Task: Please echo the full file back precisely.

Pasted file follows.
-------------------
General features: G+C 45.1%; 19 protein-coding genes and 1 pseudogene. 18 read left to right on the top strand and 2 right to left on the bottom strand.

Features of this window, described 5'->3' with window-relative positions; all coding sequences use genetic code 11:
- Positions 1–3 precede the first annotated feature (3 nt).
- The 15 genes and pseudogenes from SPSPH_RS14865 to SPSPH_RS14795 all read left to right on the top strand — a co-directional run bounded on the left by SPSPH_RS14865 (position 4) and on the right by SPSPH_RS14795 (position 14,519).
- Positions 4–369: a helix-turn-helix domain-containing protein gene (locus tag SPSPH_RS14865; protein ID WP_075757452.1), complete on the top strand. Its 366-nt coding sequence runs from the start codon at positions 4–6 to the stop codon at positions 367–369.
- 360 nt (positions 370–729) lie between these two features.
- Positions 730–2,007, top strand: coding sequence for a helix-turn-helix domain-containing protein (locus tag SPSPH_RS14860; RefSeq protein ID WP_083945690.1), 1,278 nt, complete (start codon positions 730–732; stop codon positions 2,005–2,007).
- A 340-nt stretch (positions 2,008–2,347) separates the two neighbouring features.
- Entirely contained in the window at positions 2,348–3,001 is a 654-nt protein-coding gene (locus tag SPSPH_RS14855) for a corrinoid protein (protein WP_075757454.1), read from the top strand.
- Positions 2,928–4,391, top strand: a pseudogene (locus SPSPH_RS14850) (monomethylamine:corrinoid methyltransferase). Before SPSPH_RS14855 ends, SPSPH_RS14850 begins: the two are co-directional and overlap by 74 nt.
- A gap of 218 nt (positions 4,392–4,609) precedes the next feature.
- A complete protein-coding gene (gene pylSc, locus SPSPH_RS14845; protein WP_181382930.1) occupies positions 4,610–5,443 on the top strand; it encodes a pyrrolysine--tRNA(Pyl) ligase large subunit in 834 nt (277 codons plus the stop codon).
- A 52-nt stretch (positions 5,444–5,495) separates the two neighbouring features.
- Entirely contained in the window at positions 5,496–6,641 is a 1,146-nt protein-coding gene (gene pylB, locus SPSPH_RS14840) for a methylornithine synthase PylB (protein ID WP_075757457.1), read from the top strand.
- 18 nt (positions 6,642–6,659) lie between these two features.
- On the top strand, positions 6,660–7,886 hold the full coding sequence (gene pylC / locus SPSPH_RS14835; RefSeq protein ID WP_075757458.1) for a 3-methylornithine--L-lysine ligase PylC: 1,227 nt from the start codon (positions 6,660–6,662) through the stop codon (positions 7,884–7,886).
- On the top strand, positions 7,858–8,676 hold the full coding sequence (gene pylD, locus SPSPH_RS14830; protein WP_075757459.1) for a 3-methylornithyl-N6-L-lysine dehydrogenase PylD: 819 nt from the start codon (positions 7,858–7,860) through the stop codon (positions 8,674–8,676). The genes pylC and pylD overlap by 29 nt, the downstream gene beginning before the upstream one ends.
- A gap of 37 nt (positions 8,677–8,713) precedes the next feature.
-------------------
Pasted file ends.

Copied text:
General features: G+C 45.1%; 19 protein-coding genes and 1 pseudogene. 18 read left to right on the top strand and 2 right to left on the bottom strand.

Features of this window, described 5'->3' with window-relative positions; all coding sequences use genetic code 11:
- Positions 1–3 precede the first annotated feature (3 nt).
- The 15 genes and pseudogenes from SPSPH_RS14865 to SPSPH_RS14795 all read left to right on the top strand — a co-directional run bounded on the left by SPSPH_RS14865 (position 4) and on the right by SPSPH_RS14795 (position 14,519).
- Positions 4–369: a helix-turn-helix domain-containing protein gene (locus tag SPSPH_RS14865; protein ID WP_075757452.1), complete on the top strand. Its 366-nt coding sequence runs from the start codon at positions 4–6 to the stop codon at positions 367–369.
- 360 nt (positions 370–729) lie between these two features.
- Positions 730–2,007, top strand: coding sequence for a helix-turn-helix domain-containing protein (locus tag SPSPH_RS14860; RefSeq protein ID WP_083945690.1), 1,278 nt, complete (start codon positions 730–732; stop codon positions 2,005–2,007).
- A 340-nt stretch (positions 2,008–2,347) separates the two neighbouring features.
- Entirely contained in the window at positions 2,348–3,001 is a 654-nt protein-coding gene (locus tag SPSPH_RS14855) for a corrinoid protein (protein WP_075757454.1), read from the top strand.
- Positions 2,928–4,391, top strand: a pseudogene (locus SPSPH_RS14850) (monomethylamine:corrinoid methyltransferase). Before SPSPH_RS14855 ends, SPSPH_RS14850 begins: the two are co-directional and overlap by 74 nt.
- A gap of 218 nt (positions 4,392–4,609) precedes the next feature.
- A complete protein-coding gene (gene pylSc, locus SPSPH_RS14845; protein WP_181382930.1) occupies positions 4,610–5,443 on the top strand; it encodes a pyrrolysine--tRNA(Pyl) ligase large subunit in 834 nt (277 codons plus the stop codon).
- A 52-nt stretch (positions 5,444–5,495) separates the two neighbouring features.
- Entirely contained in the window at positions 5,496–6,641 is a 1,146-nt protein-coding gene (gene pylB, locus SPSPH_RS14840) for a methylornithine synthase PylB (protein ID WP_075757457.1), read from the top strand.
- 18 nt (positions 6,642–6,659) lie between these two features.
- On the top strand, positions 6,660–7,886 hold the full coding sequence (gene pylC / locus SPSPH_RS14835; RefSeq protein ID WP_075757458.1) for a 3-methylornithine--L-lysine ligase PylC: 1,227 nt from the start codon (positions 6,660–6,662) through the stop codon (positions 7,884–7,886).
- On the top strand, positions 7,858–8,676 hold the full coding sequence (gene pylD, locus SPSPH_RS14830; protein WP_075757459.1) for a 3-methylornithyl-N6-L-lysine dehydrogenase PylD: 819 nt from the start codon (positions 7,858–7,860) through the stop codon (positions 8,674–8,676). The genes pylC and pylD overlap by 29 nt, the downstream gene beginning before the upstream one ends.
- A gap of 37 nt (positions 8,677–8,713) precedes the next feature.